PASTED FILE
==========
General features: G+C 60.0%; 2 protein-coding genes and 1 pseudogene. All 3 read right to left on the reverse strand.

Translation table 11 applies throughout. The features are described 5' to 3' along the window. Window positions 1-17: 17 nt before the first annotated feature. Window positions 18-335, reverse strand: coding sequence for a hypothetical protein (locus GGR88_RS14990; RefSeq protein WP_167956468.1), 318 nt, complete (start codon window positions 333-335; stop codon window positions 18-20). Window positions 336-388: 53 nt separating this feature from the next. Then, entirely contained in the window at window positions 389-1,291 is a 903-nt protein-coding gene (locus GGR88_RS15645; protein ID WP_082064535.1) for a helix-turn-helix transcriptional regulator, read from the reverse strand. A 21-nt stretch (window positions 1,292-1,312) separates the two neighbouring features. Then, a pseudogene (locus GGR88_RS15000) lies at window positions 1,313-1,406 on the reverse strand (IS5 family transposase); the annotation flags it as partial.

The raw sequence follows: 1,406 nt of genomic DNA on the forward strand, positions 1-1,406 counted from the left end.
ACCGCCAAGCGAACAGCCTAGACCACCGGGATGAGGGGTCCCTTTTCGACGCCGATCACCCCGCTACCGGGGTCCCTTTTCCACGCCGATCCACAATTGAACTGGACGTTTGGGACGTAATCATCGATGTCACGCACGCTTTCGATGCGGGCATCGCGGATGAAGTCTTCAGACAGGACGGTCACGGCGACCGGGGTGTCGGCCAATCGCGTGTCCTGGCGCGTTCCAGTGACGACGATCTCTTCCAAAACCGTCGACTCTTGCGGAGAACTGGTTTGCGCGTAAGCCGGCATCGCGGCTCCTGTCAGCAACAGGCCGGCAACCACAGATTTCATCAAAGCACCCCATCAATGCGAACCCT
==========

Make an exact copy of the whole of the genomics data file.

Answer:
General features: G+C 60.0%; 2 protein-coding genes and 1 pseudogene. All 3 read right to left on the reverse strand.

Translation table 11 applies throughout. The features are described 5' to 3' along the window. Window positions 1-17: 17 nt before the first annotated feature. Window positions 18-335, reverse strand: coding sequence for a hypothetical protein (locus GGR88_RS14990; RefSeq protein WP_167956468.1), 318 nt, complete (start codon window positions 333-335; stop codon window positions 18-20). Window positions 336-388: 53 nt separating this feature from the next. Then, entirely contained in the window at window positions 389-1,291 is a 903-nt protein-coding gene (locus GGR88_RS15645; protein ID WP_082064535.1) for a helix-turn-helix transcriptional regulator, read from the reverse strand. A 21-nt stretch (window positions 1,292-1,312) separates the two neighbouring features. Then, a pseudogene (locus GGR88_RS15000) lies at window positions 1,313-1,406 on the reverse strand (IS5 family transposase); the annotation flags it as partial.

The raw sequence follows: 1,406 nt of genomic DNA on the forward strand, positions 1-1,406 counted from the left end.
ACCGCCAAGCGAACAGCCTAGACCACCGGGATGAGGGGTCCCTTTTCGACGCCGATCACCCCGCTACCGGGGTCCCTTTTCCACGCCGATCCACAATTGAACTGGACGTTTGGGACGTAATCATCGATGTCACGCACGCTTTCGATGCGGGCATCGCGGATGAAGTCTTCAGACAGGACGGTCACGGCGACCGGGGTGTCGGCCAATCGCGTGTCCTGGCGCGTTCCAGTGACGACGATCTCTTCCAAAACCGTCGACTCTTGCGGAGAACTGGTTTGCGCGTAAGCCGGCATCGCGGCTCCTGTCAGCAACAGGCCGGCAACCACAGATTTCATCAAAGCACCCCATCAATGCGAACCCT